14. The orthodontic model root structure of claim 8, including a labial surface thereon and wherein the first means includes at least one hole extending from an open end along the labial surface into the simulated root structure along an axis within the first plane and terminating at the line of intersection of the first and second planes.
15. The orthodontic model root structure of claim 14 wherein the second means includes a surface on the simulated root structure coplanar with the second plane.
16. The orthodontic model root structure of claim 8 wherein the first means includes a ridge formed along the fin member and extending from the base plate, the ridge having at least one edge thereof oriented to visibly indicate a mesial-distal angular orientation of the first plane.
17. The orthodontic model root structure of claim 16 wherein the ridge is parallel to the second plane to indicate a labial-lingual angular orientation thereof.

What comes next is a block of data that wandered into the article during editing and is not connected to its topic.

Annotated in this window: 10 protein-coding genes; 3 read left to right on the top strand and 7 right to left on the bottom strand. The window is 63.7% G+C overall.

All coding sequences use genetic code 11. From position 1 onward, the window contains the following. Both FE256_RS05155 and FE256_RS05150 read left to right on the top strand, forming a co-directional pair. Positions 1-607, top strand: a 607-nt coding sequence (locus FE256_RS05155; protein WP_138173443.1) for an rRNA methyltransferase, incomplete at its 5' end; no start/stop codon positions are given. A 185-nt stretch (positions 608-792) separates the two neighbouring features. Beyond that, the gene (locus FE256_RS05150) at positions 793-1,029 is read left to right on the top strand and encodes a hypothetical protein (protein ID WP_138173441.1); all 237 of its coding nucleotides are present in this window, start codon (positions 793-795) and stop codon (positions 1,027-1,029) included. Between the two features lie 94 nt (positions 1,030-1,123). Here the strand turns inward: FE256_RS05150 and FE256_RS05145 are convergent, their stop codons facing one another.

18. The orthodontic model root structure of claim 16 wherein the base plate surface includes mesial, distal, labial and lingual edges and wherein the ridge is situated adjacent the labial edge.
The present invention relates broadly to the field of orthodontic treatment of human teeth and more particularly to an apparatus system and process for locating and recording in a readily retrievable manner the spatial information regarding specific crown-to-root relationships of individual teeth and in using such information to facilitate orthodontic diagnosis and treatment planning, proper orthodontic bracket placement and force system design, evaluation of the force systems employed and treatment progress.